users.map(user => {
            // convert the role Symbols to strings so they serialize
            user.role = user.role.description;
            return user;
        })
    )
}

function deserializeWithRoles(userJSON){
    return JSON.parse(userJSON)
        .map(user => {
            // convert role strings back to symbols
            user.role = Symbol(user.role);
            return user;
        });
}

Let's try it:

const usersJSON = serializeWithRoles(users);
const deserialized = deserializeWithRoles(usersJSON);

log(deserialized[0].role); // Symbol(admin)
log(deserialized[0].role.description); // "admin"

Et voilà! Serializing & deserializing with our roles "works", and we have Symbols at the finish, just as we did at the start.

Spoilers: Why These Methods Are Bad

Comparing Symbols by Description

This is bad because it breaks a major feature of Symbols: the fact that they're unique. The proper way to use a Symbol defined elsewhere is to import the that Symbol and use it directly. If it's not not exported, it probably is not meant to be used externally. If it is meant to be used externally but was not exported, that's a bug.

If you don't care about using the exact same copy of a Symbol object property or Symbol value, or you want to define such values in multiple places and compare them, a string is probably more appropriate. If you want to use the same Symbol but access it from multiple places using the description, use Symbol.for (note the caveats about namespacing this type of Symbol!).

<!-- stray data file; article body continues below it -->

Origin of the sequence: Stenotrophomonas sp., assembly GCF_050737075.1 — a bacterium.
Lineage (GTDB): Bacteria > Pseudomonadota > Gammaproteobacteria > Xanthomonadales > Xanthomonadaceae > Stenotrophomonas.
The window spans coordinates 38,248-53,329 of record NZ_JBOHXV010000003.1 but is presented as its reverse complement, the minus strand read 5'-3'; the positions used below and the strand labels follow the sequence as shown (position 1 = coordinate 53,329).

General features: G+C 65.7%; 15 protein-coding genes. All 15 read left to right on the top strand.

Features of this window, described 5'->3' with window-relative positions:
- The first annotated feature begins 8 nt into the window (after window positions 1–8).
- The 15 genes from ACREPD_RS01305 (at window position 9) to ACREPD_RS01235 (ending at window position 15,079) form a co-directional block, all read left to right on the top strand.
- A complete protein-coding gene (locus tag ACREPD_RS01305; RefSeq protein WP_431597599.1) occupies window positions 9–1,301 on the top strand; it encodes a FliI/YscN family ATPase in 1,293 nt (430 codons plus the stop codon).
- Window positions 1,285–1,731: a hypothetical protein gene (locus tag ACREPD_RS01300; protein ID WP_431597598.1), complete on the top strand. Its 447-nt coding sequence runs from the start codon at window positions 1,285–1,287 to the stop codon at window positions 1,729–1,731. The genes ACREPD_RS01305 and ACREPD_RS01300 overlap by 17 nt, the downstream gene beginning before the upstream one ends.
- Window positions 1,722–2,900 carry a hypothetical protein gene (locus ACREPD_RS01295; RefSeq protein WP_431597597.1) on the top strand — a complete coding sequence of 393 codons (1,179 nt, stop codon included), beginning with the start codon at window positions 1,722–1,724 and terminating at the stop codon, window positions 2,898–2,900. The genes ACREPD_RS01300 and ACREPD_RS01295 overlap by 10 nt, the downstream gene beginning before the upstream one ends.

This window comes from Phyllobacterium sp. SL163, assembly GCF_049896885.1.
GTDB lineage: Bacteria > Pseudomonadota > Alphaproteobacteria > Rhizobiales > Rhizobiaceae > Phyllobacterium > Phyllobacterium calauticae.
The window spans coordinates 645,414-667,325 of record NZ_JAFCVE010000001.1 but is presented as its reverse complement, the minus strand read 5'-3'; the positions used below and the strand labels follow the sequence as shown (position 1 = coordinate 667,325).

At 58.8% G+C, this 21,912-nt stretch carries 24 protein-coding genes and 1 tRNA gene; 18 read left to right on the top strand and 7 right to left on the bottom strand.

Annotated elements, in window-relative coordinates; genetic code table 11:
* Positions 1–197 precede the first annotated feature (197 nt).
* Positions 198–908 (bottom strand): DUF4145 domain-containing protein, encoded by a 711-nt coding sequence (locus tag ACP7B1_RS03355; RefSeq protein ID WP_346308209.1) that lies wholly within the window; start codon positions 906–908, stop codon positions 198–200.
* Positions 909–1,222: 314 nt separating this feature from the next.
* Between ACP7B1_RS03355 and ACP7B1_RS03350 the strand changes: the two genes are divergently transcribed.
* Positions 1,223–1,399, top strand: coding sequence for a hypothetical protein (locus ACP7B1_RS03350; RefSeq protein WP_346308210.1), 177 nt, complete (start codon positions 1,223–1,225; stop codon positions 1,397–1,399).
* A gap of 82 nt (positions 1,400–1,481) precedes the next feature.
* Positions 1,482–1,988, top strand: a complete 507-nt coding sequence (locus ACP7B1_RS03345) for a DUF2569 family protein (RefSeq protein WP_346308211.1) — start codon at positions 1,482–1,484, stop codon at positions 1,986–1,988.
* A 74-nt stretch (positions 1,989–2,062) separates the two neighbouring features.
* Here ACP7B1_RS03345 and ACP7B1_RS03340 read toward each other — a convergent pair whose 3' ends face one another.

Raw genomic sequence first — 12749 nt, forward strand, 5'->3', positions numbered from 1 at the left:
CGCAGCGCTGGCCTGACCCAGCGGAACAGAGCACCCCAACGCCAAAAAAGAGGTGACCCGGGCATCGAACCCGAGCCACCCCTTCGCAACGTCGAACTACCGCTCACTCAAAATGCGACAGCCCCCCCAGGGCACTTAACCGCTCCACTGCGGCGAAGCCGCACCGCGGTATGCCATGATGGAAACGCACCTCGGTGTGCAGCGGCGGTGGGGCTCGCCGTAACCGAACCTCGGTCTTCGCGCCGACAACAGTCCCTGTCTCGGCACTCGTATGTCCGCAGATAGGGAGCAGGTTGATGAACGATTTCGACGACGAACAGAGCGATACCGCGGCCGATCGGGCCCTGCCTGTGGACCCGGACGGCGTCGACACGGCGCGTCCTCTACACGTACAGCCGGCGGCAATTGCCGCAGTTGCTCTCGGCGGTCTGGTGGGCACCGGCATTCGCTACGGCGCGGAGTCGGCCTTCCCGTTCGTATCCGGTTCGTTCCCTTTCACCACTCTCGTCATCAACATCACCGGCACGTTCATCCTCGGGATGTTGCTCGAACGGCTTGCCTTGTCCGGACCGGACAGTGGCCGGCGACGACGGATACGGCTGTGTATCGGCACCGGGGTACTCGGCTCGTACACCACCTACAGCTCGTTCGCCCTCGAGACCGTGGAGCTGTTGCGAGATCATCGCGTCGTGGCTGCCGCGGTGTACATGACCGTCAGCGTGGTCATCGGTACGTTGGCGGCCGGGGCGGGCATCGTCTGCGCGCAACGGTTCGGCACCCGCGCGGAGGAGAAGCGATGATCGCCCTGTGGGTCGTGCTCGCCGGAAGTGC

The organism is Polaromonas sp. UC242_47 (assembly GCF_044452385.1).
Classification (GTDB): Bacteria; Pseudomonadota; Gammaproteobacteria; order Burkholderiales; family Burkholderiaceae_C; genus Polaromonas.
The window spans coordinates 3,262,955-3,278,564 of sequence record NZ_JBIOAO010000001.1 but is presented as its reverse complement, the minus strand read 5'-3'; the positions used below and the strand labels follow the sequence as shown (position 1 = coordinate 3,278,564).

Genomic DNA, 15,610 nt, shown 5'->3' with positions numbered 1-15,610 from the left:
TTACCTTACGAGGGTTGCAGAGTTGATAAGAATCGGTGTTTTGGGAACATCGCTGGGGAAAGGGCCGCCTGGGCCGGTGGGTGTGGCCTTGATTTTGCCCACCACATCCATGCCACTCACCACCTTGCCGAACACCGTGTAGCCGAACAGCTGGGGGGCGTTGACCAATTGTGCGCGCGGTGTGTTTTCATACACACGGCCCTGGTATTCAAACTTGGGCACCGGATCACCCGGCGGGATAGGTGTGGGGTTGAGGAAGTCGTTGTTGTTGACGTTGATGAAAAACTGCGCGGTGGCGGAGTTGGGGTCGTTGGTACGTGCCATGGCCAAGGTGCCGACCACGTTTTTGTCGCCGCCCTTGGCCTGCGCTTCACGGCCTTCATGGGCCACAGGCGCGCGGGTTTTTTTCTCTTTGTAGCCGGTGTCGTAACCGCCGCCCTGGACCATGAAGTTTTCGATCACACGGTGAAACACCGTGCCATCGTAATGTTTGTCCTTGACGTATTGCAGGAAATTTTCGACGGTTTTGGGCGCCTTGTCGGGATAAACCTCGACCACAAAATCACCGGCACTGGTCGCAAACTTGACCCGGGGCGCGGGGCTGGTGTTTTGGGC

Serializing Using Description

The fact that the built-in JSON.stringify method refuses to convert Symbols to a string (JSON) representation gives us a hint that doing this is probably not a good idea. In fact, it's impossible to convert a Symbol into a string and then back into the same Symbol because a) the Symbol exists uniquely only within the context of a running application and b) while the Symbol description may be a string which can be serialized (as we did above), the description is not the symbol.

"The Treachery of Images" by René Magritte

Attempting to serialize and deserialize Symbols, which exist only in the context of a running application, cannot work. In our example above, while the admin Symbol is "serialized" by description string then deserialized by passing the string to Symbol(), each of the Symbols created in the deserialization is unique. This means that while users[0].role === users[1].role was true before serializing & deserializing, it is false after. You could use Symbol.for to get around this, but at that point the Symbol is no more reliable or unique that its description, in which case why not just use the description.

Conclusion

When I read of the introduction of Symbol.prototype.description, the antipatterns it would make easier were the first thing that came to mind. I am sure both of the methods I describe above will exist in the wild soon, so when you come across one of them remember: you heard it here first!

Footnotes

1 If you do want to learn more about the uses of Symbols, see this informative article.
2 With the exception of global symbols find-or-create'ed using Symbol.for, but these will never have the same value as a Symbol created using Symbol().